January 26, 2018 / 11:51 AM / 7 months ago

Honeywell to repatriate $7 billion over two years

(Reuters) - U.S. industrial conglomerate Honeywell International Inc (HON.N) said on Friday that it expected to bring back at least $7 billion of the $10 billion in cash held overseas in the next two years, taking advantage of the newly enacted tax law.

FILE PHOTO - A view of the corporate sign outside the Honeywell International Automation and Control Solutions manufacturing plant in Golden Valley, Minnesota, U.S. on January 28, 2010. REUTERS/Eric Miller/File Photo

Shares of Honeywell, which makes everything from jet engines to thermostats, rose as much as 1.2 percent in morning trading to hit a record of $163.85.

The cash hoard will help fuel Honeywell’s M&A strategy under new Chief Executive Darius Adamczyk, who is looking to bolster its core operations such as aerospace following the spin off its home and transportation businesses later this year.

“Our preference is for attractive bolt-on acquisitions,” said Chief Financial Officer Tom Szlosek, who also promised “competitive” dividend and share buybacks using the repatriated cash.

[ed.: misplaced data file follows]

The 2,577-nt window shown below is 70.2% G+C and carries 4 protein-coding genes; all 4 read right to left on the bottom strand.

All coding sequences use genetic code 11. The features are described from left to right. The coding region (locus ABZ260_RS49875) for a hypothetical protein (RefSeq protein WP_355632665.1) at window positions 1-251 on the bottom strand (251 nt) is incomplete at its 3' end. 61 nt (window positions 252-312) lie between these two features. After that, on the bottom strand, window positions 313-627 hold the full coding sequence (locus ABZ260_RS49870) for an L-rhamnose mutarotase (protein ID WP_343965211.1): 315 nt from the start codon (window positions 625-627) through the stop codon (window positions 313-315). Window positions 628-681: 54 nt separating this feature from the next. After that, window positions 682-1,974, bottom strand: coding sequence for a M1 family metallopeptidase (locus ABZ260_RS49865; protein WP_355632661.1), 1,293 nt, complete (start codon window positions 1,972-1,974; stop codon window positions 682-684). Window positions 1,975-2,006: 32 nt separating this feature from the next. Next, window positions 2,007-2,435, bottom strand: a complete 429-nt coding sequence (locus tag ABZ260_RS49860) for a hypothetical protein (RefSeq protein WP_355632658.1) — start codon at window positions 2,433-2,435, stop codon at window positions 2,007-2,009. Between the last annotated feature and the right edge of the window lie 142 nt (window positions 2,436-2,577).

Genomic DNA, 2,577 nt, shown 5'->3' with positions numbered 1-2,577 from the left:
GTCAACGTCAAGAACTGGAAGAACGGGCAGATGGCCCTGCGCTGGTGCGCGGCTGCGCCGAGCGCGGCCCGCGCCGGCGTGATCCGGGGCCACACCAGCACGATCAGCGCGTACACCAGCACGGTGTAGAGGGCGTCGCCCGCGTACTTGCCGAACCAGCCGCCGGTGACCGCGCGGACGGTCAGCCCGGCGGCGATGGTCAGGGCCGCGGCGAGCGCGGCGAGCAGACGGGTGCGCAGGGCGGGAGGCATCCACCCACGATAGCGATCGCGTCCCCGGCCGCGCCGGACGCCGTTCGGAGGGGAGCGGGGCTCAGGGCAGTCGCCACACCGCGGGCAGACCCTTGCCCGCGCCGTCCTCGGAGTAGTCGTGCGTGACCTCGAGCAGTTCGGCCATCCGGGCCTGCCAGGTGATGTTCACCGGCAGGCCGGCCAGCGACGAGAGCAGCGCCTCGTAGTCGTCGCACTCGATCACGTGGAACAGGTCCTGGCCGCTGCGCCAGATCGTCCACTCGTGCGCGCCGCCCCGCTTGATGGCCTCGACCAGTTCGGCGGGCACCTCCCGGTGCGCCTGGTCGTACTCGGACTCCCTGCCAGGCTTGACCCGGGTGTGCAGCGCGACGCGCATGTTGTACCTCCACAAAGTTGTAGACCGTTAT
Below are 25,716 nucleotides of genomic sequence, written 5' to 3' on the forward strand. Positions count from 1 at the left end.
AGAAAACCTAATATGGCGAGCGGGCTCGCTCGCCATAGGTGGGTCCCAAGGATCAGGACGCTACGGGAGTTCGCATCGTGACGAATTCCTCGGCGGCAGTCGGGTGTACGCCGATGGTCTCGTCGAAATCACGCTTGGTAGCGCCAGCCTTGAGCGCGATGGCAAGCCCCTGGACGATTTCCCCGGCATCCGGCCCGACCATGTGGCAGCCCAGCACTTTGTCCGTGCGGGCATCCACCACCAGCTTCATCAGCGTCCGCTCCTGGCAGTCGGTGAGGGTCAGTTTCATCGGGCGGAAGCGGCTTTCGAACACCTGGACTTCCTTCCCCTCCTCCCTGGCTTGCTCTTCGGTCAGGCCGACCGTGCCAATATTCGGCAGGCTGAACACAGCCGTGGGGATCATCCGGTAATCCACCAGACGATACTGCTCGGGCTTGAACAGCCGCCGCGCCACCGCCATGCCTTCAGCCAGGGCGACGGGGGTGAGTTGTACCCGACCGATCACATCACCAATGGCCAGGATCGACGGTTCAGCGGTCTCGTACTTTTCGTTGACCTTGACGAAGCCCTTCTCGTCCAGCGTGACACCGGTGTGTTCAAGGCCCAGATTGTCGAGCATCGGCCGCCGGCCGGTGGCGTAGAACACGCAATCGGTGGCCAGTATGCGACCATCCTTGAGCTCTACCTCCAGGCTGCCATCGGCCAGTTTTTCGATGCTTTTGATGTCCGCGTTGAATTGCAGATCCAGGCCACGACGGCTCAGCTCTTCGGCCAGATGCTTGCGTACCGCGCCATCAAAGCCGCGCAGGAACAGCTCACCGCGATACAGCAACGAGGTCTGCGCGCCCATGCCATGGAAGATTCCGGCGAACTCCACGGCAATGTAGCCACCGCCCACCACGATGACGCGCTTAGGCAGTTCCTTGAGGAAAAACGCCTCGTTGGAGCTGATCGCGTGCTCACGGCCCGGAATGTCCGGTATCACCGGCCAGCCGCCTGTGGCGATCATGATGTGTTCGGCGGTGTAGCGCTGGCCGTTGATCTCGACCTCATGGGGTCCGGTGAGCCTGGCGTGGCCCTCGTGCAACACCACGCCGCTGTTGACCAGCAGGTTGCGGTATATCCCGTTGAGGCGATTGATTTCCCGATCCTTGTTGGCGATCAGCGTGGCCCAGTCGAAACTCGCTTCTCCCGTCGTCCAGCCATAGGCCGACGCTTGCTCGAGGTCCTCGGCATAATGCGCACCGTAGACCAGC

Although the company reported a huge loss due to a $3.8 billion tax provision in the fourth quarter, its adjusted profit narrowly beat analysts’ estimates due to strength across all of its divisions.

Honeywell also raised its 2018 earnings forecast and said it was seeing a greater level of confidence from its customers, who may now have more cash on hand to spend due to the new tax law.

“Their capex is our revenue, and we do expect some level of investment to accelerate (later in 2018),” Adamczyk said on a conference call.

Sales in its aerospace unit, its biggest business that makes aircraft engines for Bombardier Inc (BBDb.TO), Textron Inc (TXT.N) and General Dynamics Corp (GD.N), rose 6.4 percent to $3.90 billion in the quarter ended Dec. 31.

Much of the growth in the business was driven by its commercial aviation aftermarket division as a rise in travel demand boosted sales of spare parts and services to the airline industry.

Honeywell is also benefiting from increased demand from oil and gas customers in the wake of stabilizing oil prices, while its business that makes supply chain and warehouse automation equipment and software is riding an ecommerce boom.

Excluding the tax-related charge, Honeywell earned $1.85 per share, compared with analysts’ expectations of $1.84, according to Thomson Reuters I/B/E/S.

Revenue rose 8.6 percent to $10.84 billion, topping estimates of $10.75 billion.

The company raised its 2018 per-share earnings forecast range to $7.75 to $8.00 from $7.55 to $7.80 estimated previously.

It is conservatively using the higher end of the 22-23 percent tax rate for the updated forecast, suggesting healthy upside, RBC Capital Markets analyst Deane Dray said.

Up to Thursday’s close, Honeywell’s stock had risen 37.3 percent in the past 12 months, far outperforming a 23.5 percent increase in the S&P 500 index .SPX.

Reporting by Ankit Ajmera in Bengaluru; Editing by Anil D'Silva

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